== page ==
Manchester City have broken Arsenal's 14-game record for consecutive Premier League victories (held since 2002) with a rousing 4-0 win over a severely outclassed Swansea team and can now set their sights on equalling the Gunners' achievement of going a whole season unbeaten.
It was Man City's fifth win of the season by four or more goals and means Pep Guardiola now holds the record for longest managerial win streaks in the Premier League (15), La Liga (16) and Bundesliga (19), with his City team sitting 11 points clear in England's top flight.
But how does this City side compare to Arsene Wenger's great "Invincibles" of 2003-04? Our correspondents Matthias Karen (Arsenal) and Jonathan Smith (City) discuss which is the better team.
Mattias Karen: Congratulations on finally having overtaken Arsenal at something (cough). But let's not forget that no one remembers Arsene Wenger's side across the 2001-02 and 2002-03 seasons as the "14 wins in a row" team. However, everyone remembers the "Invincibles." That's how you write history. City are still 21 games away from equalling that feat and I'm not sure Wenger is too worried about someone matching his proudest accomplishment. Should he be?
Jonathan Smith: Pep Guardiola has already told Wenger not to worry and that his "Invincibles" tag is safe, so for now he can relax with his history books and watch his sumo wrestling while City get on with trying to wrap up the title.
It's certainly going to be considerably harder for City than 13 years ago because they like to be far more adventurous than that Arsenal side ever was. Weren't there four 0-0 draws during Arsenal's unbeaten season? That's not Guardiola's style. And they'll hope to get beyond the round of 16 in the Champions League unlike the Gunners who weren't quite so invincible against the mighty Celta Vigo.
But City have already won their two toughest games of the season -- at champions Chelsea and now the Manchester derby at Old Trafford -- and, 17 games into the season, no one has really come close to beating them yet.
MK: Well, let's not forget they still have to come to the Emirates as well. If City are still unbeaten by Feb. 24, you can be sure Arsenal will do everything they can to end their attempt. And you're right, many forget about the defensive record the "Invincibles" had. In addition to the four 0-0 draws, there were three 1-0 wins and 15 clean sheets overall. The back four had just as much to do with that unbeaten record as their vaunted attack had.
That Arsenal team was incredibly tough to break down and had an uncanny ability to grind out results even in close games. In total, 11 of their wins were by one-goal margins. But aside from big wins over Leeds and Middlesbrough, they rarely demolished sides the way Man City have been doing. I'm thinking City have almost had it too easy until now. What happens when they're trailing late in the second half -- do they have what it takes to come through in those moments?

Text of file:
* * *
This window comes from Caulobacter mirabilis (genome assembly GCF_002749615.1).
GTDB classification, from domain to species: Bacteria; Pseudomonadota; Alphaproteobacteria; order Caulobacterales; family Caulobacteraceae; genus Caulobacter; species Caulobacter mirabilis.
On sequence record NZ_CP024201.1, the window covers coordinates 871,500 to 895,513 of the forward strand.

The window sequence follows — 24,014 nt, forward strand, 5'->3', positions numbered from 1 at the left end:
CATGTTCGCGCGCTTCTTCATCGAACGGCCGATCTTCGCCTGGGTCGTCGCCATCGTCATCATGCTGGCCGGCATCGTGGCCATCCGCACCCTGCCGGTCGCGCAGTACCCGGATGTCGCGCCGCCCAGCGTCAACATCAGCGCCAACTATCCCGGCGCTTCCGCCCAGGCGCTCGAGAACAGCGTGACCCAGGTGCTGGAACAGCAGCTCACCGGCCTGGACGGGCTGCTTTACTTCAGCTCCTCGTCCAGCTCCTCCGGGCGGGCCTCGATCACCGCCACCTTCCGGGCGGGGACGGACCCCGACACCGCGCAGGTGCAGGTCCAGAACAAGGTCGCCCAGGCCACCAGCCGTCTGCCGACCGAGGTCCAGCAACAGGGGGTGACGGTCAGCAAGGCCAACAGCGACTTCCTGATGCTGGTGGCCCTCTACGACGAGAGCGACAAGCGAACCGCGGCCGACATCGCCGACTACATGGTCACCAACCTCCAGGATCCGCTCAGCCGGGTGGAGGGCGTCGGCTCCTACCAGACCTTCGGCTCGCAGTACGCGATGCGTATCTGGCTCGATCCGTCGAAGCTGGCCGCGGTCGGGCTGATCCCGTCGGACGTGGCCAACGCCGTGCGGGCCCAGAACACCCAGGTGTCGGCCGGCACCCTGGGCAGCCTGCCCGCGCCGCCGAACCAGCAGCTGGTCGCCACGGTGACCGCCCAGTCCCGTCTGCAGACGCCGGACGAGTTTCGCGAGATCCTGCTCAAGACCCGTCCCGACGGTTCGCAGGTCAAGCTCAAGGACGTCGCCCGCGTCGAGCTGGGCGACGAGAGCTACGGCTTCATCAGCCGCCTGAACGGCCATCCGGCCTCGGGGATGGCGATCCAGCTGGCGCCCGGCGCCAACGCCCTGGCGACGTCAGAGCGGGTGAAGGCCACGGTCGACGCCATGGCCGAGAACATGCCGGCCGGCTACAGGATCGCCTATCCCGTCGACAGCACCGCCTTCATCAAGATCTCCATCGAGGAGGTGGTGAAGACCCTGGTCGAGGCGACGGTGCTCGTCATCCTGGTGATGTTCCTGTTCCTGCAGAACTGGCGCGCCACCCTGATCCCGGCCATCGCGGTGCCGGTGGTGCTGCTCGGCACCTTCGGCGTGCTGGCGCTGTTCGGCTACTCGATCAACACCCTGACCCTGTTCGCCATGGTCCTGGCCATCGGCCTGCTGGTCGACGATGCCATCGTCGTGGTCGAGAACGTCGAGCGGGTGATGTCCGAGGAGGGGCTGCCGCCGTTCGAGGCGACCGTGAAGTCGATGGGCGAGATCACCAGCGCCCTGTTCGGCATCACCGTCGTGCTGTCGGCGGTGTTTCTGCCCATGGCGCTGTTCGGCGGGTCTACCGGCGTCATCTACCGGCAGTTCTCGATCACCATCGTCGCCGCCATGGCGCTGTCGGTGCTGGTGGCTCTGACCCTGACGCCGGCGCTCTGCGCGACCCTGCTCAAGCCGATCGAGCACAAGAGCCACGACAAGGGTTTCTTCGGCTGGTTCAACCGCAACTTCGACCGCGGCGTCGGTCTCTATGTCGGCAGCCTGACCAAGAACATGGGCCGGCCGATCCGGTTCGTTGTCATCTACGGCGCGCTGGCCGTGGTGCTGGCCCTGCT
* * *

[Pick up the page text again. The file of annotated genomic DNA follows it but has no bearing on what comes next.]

JS: If Jose Mourinho's ultra-defensive United can score three times at the Emirates, how are they going to stop City? And by then, Arsenal's best player and biggest threat -- Alexis Sanchez -- might just be in the away dressing room. He wants to play for a team looking to the future rather than harking on about the past.
I expect the home fans will be desperate to protect their historic record but don't forget how comfortably City won at the Etihad despite Wenger's complaints about diving and offside calls. I'm not sure I agree that it's easier now. City destroyed Watford 6-0 at Vicarage Road four weeks before Arsenal lost there. But other than Everton, who were leading at the Etihad with six minutes to go, they haven't been behind late into a game and that has to be seen a positive.
If they are to remain unbeaten they will need to have some luck along the way, but so did the "Invincibles" -- Ruud van Nistelrooy smashing an injury time penalty against the crossbar, for instance.
MK: To be fair, Wenger's complaints were warranted that time as David Silva was a yard -- a yard! -- offside. I could also mention that Arsenal had 33 shots against Mourinho's United at the Emirates, while City had 14 on Sunday for all their dominance. But some people actually think goals and results are more important, so I'll drop that argument.
You mentioned how the "Invincibles" were knocked out of the Champions League, which may actually have helped them close out the league season unbeaten. Given that City's Premier League title will likely be all but wrapped up by the time the Champions League quarterfinals come around, I'd expect Guardiola to start prioritising the European campaign at some point. City are good -- OK, very good -- but surely even they will have to ease up a bit domestically in order to focus on bigger things. Isn't winning the Champions League still the club's main ambition? (And please don't ask about Arsenal's ambitions.)
JS: Yes, I think you're right, Europe could be the biggest diversion. I'm sure Guardiola would love to go unbeaten for the season but he insists he's more interested in trophies than records.
FC Basel was the kindest draw City could get in the Champions League round of 16 and it would be a huge shock if they didn't make it to the quarterfinals. When it's time to play those two legs in April, the way it's going the league could be mathematically over, in which case Europe will definitely be the focus.
But City have a deep squad. Players like Ilkay Gundogan, Bernardo Silva and Yaya Toure haven't made too many starts this season and their freshness and quality could be key in the final few months. However, they do have another Manchester derby in April and if it's still on, United fans will be as desperate as Arsenal's to make sure City don't match the Invincibles' record.
Imagine Wenger being desperate for Mourinho to win a game -- that would be fun!